Cornelis Fuhler is an Amsterdam based improviser who, as a pianist, is comfortable playing swing to John Cage. This recording from 2006 is a solo piano session made with no electronics, no overdubs, and no electronic treatments. With that in mind, he has created a series of sustained tones and notes that are remarkable in both a technical aspect and as a sonic document of sound improvisation.
A true chameleon in the experimental scene, Fuhler has recorded with drummer Han Bennink and bassist Wilbert de Joode. Sonic manipulator Gert-Jan Prins and Fuhler make up The Flirts. He works regularly with the likes of guitarist Keith Rowe, violinist Phil Durrant, cellist Tristan Honsinger, and saxophonists Michael Moore and Tobias Delius.
Forgetting the remarkable premise for this session, Fuhler brings sustained echoey and foggy sounds by utilizing various ebow and super magnets applied to an acoustic grand piano. They create electromagnetic waves that perpetuate a resonance of energy and sound that can only be described as "electric. The remarkable spatial feeling created is one of deep mediation of machine dreams.
This solo piano recording is unlike any other. In fact, any resemblance between these sounds and that of a piano are quite coincidental. The dreamy states of spinning energy Fuhler concocts are devices simply to muse on the imponderable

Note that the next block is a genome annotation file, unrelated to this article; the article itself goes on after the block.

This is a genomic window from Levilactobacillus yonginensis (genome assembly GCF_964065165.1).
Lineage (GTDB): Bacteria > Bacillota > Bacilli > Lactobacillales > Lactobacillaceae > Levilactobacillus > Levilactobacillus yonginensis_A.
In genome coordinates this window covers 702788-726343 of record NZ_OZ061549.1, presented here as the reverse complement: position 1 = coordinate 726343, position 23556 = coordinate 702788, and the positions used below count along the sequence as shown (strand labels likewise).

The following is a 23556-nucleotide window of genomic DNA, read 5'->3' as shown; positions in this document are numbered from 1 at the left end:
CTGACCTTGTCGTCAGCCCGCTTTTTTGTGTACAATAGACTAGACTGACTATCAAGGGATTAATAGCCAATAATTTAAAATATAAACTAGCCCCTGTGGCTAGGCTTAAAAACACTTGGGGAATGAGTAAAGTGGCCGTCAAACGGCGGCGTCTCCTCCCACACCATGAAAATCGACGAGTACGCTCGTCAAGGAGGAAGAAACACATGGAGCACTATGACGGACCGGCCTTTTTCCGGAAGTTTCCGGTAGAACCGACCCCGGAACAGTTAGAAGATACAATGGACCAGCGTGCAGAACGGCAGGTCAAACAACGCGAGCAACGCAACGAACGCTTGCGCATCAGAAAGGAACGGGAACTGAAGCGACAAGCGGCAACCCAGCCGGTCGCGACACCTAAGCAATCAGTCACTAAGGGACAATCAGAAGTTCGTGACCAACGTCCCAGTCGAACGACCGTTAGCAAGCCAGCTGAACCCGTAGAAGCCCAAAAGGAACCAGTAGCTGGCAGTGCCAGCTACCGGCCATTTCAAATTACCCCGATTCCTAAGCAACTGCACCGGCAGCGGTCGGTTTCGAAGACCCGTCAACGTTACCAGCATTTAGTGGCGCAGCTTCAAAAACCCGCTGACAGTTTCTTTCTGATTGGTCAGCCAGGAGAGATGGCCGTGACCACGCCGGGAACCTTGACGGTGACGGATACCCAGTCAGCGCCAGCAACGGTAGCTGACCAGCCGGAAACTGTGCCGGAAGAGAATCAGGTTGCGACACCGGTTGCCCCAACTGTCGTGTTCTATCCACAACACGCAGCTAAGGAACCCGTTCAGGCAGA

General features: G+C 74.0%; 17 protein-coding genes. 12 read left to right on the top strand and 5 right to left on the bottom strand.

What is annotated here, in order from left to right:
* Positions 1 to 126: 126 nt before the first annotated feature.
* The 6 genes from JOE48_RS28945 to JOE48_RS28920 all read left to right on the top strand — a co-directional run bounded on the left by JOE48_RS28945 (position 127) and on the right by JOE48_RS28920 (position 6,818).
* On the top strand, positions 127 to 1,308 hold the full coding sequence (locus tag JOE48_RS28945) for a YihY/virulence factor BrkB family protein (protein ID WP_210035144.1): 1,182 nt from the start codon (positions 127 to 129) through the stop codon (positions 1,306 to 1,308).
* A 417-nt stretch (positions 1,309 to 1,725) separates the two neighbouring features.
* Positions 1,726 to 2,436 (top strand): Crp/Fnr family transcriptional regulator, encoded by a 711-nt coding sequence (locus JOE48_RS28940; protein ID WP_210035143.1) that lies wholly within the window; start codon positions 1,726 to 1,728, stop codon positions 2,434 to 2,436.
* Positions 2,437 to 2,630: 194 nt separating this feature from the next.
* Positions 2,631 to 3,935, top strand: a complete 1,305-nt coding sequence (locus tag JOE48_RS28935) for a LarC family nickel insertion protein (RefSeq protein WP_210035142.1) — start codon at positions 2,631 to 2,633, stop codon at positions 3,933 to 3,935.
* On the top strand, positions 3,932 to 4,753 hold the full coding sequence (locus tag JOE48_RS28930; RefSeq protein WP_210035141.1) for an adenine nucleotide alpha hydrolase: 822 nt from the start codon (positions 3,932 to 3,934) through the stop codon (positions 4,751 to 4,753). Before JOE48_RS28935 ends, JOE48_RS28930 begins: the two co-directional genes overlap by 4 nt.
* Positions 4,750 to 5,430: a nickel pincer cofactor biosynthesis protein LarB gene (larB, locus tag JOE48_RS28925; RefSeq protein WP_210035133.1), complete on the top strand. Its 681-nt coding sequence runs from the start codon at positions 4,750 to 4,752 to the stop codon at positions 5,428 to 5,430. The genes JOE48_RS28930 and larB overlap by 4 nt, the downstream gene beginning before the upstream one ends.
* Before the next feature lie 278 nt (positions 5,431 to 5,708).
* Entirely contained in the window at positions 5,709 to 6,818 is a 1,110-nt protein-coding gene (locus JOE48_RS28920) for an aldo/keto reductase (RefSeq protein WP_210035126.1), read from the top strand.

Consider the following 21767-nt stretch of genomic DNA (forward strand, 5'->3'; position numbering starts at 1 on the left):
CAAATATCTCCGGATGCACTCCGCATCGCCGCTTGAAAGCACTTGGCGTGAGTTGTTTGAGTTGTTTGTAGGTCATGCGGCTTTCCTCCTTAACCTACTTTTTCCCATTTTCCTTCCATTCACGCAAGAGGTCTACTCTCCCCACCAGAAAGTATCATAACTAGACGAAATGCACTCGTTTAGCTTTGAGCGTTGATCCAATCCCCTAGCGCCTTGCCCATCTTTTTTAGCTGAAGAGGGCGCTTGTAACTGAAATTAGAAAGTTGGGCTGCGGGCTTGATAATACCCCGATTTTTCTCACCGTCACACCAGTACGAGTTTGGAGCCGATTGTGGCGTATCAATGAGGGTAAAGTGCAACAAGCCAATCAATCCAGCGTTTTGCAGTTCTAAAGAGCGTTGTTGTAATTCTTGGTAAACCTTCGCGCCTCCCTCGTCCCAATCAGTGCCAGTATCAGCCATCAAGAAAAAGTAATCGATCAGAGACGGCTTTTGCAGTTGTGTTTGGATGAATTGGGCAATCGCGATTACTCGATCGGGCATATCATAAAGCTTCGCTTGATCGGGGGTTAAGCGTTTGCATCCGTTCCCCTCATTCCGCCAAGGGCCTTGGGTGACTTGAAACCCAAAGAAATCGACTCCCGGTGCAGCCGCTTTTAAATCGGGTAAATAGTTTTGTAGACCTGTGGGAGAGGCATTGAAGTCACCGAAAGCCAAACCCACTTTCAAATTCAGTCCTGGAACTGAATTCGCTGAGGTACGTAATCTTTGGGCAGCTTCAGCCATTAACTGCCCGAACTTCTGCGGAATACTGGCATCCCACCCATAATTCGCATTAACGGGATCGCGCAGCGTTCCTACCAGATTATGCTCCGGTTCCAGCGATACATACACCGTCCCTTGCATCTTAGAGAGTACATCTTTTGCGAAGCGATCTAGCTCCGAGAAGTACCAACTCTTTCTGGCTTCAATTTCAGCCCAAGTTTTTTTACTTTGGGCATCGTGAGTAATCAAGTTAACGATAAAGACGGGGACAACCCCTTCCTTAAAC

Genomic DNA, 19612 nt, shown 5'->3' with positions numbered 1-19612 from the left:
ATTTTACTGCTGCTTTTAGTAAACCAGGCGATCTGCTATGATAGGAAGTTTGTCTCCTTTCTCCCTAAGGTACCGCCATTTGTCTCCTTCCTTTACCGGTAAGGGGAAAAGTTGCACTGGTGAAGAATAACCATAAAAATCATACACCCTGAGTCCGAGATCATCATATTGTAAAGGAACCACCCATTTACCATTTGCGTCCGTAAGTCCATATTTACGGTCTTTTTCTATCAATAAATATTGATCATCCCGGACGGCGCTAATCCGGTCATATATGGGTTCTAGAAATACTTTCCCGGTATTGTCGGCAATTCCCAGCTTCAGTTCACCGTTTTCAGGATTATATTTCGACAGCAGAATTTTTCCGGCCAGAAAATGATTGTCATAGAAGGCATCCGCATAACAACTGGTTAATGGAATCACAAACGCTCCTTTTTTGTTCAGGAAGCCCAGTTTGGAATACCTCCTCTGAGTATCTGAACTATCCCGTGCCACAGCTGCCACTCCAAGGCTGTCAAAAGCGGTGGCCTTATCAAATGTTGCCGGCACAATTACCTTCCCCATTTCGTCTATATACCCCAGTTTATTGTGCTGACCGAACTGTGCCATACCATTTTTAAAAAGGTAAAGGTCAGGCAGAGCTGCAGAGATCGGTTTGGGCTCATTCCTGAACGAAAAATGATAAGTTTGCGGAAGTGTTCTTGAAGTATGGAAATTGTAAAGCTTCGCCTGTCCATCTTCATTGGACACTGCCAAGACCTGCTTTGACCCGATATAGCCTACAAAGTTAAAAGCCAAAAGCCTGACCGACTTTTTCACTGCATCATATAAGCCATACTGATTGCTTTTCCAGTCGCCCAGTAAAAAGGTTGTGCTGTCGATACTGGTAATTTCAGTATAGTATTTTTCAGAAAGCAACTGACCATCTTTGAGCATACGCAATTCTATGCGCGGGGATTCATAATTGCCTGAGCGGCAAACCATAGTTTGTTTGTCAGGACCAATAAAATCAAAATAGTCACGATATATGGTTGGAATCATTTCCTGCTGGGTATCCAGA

Track Listing: North-South; Ferrous; Stengam: part 1; part 2; part 3; part 4; part 5; part 6.
Personnel: Cor Fuhler: acoustic grand piano, preparations.
I was first exposed to jazz when I discovered that one of Jimi Hendrix's influences was Wes Montgomery. I played guitar growing up and idolized Hendrix, so I knew that anyone he looked up to must be good
I was first exposed to jazz when I discovered that one of Jimi Hendrix's influences was Wes Montgomery. I played guitar growing up and idolized Hendrix, so I knew that anyone he looked up to must be good. I was 16 at the time. I went to Tower Records and purchased a CD by Wes, and I was hooked from the very first ten seconds. The sound of the song Lolita illuminated my bedroom, as I just sat back amazed at how colorful and soulful this music was--I understood it, even though at the time I didn't understand how to go about playing it. I get chills listening to Wes' solo on Lolita, and I can still listen to that song ten times in a row and never get tired of it. There is a truly timeless quality to genuinely spontaneous jazz music, and it is that quality that has inspired me to devote my life to studying and playing this music.